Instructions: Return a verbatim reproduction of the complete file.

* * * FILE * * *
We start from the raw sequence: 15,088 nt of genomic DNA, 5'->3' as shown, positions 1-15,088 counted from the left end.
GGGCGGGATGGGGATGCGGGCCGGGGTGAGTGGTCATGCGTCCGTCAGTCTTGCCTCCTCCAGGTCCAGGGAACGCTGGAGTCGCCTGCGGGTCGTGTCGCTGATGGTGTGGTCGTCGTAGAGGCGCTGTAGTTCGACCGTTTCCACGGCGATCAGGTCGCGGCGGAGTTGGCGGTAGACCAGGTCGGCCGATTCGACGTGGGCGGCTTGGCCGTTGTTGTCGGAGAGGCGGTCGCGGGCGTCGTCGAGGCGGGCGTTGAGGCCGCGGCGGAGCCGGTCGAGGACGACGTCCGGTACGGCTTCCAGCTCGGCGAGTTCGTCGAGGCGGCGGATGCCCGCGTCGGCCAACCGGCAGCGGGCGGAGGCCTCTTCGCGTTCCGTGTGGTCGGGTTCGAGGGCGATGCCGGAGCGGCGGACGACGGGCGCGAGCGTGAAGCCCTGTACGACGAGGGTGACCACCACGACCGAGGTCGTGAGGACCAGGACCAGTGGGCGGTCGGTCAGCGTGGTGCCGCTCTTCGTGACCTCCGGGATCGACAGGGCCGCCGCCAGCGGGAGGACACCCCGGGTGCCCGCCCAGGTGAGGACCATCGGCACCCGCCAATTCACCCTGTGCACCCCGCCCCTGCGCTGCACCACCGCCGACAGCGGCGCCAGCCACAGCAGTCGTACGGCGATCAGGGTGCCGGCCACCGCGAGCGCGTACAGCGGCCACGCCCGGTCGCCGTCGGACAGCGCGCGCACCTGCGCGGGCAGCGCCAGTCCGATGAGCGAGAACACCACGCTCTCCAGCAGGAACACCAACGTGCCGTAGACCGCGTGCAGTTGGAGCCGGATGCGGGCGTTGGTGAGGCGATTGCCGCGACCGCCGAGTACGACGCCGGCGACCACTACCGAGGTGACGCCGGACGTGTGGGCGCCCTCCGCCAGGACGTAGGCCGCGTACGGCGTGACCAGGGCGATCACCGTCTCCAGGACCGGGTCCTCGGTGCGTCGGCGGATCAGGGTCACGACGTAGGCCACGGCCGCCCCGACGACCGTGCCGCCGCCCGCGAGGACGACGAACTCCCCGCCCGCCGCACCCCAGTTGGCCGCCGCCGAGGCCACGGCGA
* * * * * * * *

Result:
We start from the raw sequence: 15,088 nt of genomic DNA, 5'->3' as shown, positions 1-15,088 counted from the left end.
GGGCGGGATGGGGATGCGGGCCGGGGTGAGTGGTCATGCGTCCGTCAGTCTTGCCTCCTCCAGGTCCAGGGAACGCTGGAGTCGCCTGCGGGTCGTGTCGCTGATGGTGTGGTCGTCGTAGAGGCGCTGTAGTTCGACCGTTTCCACGGCGATCAGGTCGCGGCGGAGTTGGCGGTAGACCAGGTCGGCCGATTCGACGTGGGCGGCTTGGCCGTTGTTGTCGGAGAGGCGGTCGCGGGCGTCGTCGAGGCGGGCGTTGAGGCCGCGGCGGAGCCGGTCGAGGACGACGTCCGGTACGGCTTCCAGCTCGGCGAGTTCGTCGAGGCGGCGGATGCCCGCGTCGGCCAACCGGCAGCGGGCGGAGGCCTCTTCGCGTTCCGTGTGGTCGGGTTCGAGGGCGATGCCGGAGCGGCGGACGACGGGCGCGAGCGTGAAGCCCTGTACGACGAGGGTGACCACCACGACCGAGGTCGTGAGGACCAGGACCAGTGGGCGGTCGGTCAGCGTGGTGCCGCTCTTCGTGACCTCCGGGATCGACAGGGCCGCCGCCAGCGGGAGGACACCCCGGGTGCCCGCCCAGGTGAGGACCATCGGCACCCGCCAATTCACCCTGTGCACCCCGCCCCTGCGCTGCACCACCGCCGACAGCGGCGCCAGCCACAGCAGTCGTACGGCGATCAGGGTGCCGGCCACCGCGAGCGCGTACAGCGGCCACGCCCGGTCGCCGTCGGACAGCGCGCGCACCTGCGCGGGCAGCGCCAGTCCGATGAGCGAGAACACCACGCTCTCCAGCAGGAACACCAACGTGCCGTAGACCGCGTGCAGTTGGAGCCGGATGCGGGCGTTGGTGAGGCGATTGCCGCGACCGCCGAGTACGACGCCGGCGACCACTACCGAGGTGACGCCGGACGTGTGGGCGCCCTCCGCCAGGACGTAGGCCGCGTACGGCGTGACCAGGGCGATCACCGTCTCCAGGACCGGGTCCTCGGTGCGTCGGCGGATCAGGGTCACGACGTAGGCCACGGCCGCCCCGACGACCGTGCCGCCGCCCGCGAGGACGACGAACTCCCCGCCCGCCGCACCCCAGTTGGCCGCCGCCGAGGCCACGGCGA